West Virginia 3 hours every 2-year renewal cycle
Wisconsin 2 hours every 2 years

*For states not listed, check with local medical associations.

An Uncompensated Mandate

Physicians are no strangers to lifelong learning and most eagerly pursue educational opportunities. Though some physicians may have CME time and stipends allocated by their employers, many others, such as the approximately 50,000 locum tenens doctors, do not. However, as enthusiastic as these physicians may be about this new CME course, they will likely lose a day of seeing patients (and income) to comply with this new obligation.

Not Just Pain Doctors

The mandate's broad brush includes many healthcare providers who hold DEA certificates but do not prescribe opioids. For example, as a general neurologist and epileptologist, I do not treat patients with chronic pain and cannot remember the last time I wrote an opioid prescription. However, I frequently prescribe lacosamide, a Schedule V drug. A surprisingly large number of antiseizure drugs are Schedule III, IV, or V drugs (Table 3).

Table 3. DEA-Scheduled Antiseizure Drugs (Source: DEA Orange Book)
Antiseizure drug Brand name DEA Schedule
Brivaracetam Briviact V
Cenobamate Xcopri V
Clobazam Onfi IV
Clonazepam Klonopin IV
Diazepam Valium IV
Lacosamide Vimpat V
Lorazepam Ativan IV
Midazolam nasal Versed IV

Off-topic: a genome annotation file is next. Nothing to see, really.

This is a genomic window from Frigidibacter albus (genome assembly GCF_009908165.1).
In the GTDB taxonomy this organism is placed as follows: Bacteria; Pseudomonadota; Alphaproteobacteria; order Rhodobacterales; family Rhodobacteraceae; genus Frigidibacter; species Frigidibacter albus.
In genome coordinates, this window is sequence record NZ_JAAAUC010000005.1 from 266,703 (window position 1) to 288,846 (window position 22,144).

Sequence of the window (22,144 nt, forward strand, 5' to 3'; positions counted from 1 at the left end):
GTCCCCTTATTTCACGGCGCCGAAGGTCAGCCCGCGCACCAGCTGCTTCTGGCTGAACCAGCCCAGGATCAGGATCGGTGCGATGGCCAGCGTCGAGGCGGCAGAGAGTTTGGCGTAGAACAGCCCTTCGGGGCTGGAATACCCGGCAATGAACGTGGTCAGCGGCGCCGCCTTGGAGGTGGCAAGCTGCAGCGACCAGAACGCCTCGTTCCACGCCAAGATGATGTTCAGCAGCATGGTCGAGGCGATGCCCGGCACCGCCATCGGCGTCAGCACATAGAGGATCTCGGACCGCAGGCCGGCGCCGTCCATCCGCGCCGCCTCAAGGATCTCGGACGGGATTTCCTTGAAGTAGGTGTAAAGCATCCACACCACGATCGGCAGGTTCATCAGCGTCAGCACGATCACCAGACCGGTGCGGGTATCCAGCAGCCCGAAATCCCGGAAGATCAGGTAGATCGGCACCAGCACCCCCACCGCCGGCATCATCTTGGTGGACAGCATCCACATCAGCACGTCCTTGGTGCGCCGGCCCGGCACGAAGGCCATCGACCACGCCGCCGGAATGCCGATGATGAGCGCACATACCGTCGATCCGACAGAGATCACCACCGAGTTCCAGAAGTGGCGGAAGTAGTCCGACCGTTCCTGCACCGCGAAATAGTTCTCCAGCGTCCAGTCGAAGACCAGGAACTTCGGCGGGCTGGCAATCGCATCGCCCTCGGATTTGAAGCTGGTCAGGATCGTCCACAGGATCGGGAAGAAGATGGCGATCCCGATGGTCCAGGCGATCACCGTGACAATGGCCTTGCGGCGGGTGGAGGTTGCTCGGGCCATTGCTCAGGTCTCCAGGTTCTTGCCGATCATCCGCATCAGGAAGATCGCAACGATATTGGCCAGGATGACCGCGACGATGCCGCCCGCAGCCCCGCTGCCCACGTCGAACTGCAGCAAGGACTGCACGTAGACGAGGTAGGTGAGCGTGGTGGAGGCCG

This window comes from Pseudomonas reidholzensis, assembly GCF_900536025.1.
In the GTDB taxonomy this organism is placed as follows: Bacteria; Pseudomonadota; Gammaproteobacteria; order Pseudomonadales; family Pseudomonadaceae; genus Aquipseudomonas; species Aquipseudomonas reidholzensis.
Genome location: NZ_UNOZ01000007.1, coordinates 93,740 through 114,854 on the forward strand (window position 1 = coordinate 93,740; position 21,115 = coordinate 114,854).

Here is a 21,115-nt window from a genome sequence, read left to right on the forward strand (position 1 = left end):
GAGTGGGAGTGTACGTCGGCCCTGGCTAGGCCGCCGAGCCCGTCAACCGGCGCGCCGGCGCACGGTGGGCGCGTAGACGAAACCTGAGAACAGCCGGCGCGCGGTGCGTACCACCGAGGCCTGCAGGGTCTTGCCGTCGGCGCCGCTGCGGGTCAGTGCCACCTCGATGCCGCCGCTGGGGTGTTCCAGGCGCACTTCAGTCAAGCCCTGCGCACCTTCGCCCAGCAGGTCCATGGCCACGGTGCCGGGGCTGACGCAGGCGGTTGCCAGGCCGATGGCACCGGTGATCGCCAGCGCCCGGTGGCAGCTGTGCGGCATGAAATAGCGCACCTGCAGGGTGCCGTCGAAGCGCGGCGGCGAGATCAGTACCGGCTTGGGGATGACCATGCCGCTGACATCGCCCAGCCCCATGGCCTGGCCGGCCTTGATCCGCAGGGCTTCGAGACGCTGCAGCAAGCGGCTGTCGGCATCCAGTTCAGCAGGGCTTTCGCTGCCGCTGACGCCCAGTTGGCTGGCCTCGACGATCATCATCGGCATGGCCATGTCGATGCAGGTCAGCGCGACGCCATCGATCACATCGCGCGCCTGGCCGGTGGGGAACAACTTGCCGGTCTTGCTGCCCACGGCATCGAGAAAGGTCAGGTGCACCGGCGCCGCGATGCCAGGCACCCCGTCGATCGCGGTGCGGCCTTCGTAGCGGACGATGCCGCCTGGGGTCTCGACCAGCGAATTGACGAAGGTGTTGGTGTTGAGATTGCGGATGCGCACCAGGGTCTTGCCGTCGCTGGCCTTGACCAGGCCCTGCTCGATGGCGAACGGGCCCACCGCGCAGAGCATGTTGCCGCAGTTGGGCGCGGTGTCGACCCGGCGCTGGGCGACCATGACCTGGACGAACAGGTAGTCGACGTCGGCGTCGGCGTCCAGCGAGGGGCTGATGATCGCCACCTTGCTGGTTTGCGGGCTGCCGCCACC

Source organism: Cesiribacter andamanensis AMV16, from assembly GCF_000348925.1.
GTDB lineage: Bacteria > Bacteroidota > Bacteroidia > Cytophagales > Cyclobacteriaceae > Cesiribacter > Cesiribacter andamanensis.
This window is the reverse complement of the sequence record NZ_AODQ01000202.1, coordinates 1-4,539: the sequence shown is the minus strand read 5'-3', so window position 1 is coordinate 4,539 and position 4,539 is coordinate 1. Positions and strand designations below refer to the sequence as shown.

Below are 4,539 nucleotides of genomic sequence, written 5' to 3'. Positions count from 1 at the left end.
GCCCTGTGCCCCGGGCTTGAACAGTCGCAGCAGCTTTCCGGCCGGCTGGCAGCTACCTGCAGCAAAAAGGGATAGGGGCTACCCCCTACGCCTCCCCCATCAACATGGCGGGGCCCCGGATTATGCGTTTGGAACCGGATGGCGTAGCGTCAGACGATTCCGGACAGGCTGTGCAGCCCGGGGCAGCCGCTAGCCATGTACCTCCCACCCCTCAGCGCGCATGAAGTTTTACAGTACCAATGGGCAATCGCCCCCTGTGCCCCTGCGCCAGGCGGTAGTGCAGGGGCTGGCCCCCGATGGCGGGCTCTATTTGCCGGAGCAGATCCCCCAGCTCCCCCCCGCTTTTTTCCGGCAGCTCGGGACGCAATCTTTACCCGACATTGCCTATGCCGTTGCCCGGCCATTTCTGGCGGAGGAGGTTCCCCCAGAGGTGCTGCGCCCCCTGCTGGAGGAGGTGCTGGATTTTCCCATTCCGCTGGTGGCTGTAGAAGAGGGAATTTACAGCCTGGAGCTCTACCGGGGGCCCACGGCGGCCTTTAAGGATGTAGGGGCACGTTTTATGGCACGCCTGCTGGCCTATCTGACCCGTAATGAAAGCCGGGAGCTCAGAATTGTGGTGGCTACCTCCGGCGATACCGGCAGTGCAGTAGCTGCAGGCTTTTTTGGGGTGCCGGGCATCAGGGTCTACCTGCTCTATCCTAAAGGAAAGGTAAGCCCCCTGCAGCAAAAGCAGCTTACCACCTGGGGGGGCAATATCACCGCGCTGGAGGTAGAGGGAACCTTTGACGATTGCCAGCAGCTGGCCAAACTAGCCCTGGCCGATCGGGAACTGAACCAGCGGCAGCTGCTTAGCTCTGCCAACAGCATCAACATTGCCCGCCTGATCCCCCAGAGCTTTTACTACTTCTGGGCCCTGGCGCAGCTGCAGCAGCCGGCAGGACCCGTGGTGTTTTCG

Perampanel Fycompa III
Phenobarbital Luminal IV
Pregabalin Lyrica V

Real-World Abuse?

How often scheduled antiseizure drugs are diverted or abused in an epilepsy population is unknown but appears to be infrequent. For example, perampanel abuse has not been reported despite its classification as a Schedule III drug. Anecdotally, in more than 40 years of clinical practice, I have never known a patient with epilepsy to abuse their antiseizure medications.

Take the Course

Many organizations are happy to charge for the new 8-hour course. For example, the Tennessee Medical Association offers the training for $299 online or $400 in person. Materials from Elite Learning satisfy the 8-hour requirement for $80. However, NEJM Knowledge+ provides a complimentary 10-hour DEA-compliant course.

I recently completed the NEJM course. The information was thorough and took the whole 10 hours to finish. As excellent as it was, the content was only tangentially relevant to my clinical practice.


To obtain or renew a DEA certificate, neurologists, epilepsy specialists, and many other healthcare providers must comply with the new 8-hour CME opioid training mandate. Because the course requires 1 day to complete, healthcare providers would be prudent to obtain their CME well before their DEA certificate expires.

Though efforts to control the morbidity and mortality of the opioid epidemic are laudatory, perhaps the training should be more targeted to physicians who actually prescribe opioids rather than every DEA registrant. In the meantime, whether 16 million CME hours will save lives remains to be seen.

Editor’s Note Correction: An earlier version of this article mistakenly listed dextromethorphan as a Schedule V controlled substance. It is neither a controlled substance nor a regulated chemical under the Controlled Substances Act.